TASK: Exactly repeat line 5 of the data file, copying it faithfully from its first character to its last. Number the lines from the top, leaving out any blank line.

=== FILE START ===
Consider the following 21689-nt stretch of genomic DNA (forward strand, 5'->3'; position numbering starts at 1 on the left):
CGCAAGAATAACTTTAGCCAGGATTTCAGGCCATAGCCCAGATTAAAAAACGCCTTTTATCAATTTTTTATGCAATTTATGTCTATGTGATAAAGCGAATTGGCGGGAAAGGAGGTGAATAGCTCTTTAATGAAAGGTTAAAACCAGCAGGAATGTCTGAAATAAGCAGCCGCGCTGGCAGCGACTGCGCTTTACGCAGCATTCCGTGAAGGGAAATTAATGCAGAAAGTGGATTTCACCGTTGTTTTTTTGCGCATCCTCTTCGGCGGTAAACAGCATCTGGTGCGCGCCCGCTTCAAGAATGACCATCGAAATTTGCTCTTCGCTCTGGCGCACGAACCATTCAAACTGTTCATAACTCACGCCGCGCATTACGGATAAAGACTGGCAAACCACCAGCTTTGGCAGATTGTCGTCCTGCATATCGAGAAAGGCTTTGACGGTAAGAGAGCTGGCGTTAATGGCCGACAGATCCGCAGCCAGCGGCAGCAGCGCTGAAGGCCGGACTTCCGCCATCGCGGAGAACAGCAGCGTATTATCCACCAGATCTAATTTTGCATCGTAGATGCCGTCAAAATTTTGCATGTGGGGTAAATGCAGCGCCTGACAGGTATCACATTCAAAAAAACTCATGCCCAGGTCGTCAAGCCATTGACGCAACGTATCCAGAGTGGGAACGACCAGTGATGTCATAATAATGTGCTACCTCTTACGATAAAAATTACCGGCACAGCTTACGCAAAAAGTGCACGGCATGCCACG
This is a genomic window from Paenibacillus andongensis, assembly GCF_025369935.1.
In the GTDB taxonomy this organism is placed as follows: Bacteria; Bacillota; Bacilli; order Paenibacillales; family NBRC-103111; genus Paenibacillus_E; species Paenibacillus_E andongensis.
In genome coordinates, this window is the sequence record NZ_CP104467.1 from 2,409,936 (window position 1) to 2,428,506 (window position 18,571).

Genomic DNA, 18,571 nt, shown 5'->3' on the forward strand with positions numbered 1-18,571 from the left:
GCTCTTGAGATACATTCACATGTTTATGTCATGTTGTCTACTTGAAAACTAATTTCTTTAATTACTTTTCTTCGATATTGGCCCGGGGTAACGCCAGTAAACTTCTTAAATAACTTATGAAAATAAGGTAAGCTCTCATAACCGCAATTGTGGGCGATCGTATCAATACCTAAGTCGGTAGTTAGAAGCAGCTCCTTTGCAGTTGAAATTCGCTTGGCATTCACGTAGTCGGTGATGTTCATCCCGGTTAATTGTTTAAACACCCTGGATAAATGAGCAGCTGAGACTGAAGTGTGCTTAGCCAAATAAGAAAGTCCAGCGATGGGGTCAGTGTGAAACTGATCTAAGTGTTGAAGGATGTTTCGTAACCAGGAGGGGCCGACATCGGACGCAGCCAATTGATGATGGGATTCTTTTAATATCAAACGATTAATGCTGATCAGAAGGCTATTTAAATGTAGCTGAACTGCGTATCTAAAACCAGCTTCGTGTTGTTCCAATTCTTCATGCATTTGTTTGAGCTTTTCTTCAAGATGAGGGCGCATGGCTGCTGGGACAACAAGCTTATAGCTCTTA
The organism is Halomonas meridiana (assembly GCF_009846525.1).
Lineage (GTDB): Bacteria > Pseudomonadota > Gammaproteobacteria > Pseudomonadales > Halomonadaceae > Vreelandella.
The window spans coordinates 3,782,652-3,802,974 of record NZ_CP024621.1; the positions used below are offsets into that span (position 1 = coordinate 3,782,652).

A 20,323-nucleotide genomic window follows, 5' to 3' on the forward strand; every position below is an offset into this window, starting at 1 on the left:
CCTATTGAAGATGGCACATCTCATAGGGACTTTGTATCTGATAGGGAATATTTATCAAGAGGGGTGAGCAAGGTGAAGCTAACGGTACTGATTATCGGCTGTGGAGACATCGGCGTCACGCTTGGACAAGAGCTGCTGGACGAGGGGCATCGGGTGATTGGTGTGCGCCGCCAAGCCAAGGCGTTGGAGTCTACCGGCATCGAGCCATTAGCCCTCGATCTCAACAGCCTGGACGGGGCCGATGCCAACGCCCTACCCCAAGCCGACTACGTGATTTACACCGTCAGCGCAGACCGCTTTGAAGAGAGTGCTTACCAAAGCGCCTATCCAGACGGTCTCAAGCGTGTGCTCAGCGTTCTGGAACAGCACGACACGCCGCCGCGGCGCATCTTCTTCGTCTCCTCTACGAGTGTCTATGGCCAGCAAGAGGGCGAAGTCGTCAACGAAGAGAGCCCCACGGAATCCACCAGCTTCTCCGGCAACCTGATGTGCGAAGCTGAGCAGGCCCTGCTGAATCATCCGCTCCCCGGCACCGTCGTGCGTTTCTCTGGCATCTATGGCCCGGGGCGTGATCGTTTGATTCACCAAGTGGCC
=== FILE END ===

In genome coordinates, this window is the sequence record NZ_CP104467.1 from 2,409,936 (window position 1) to 2,428,506 (window position 18,571).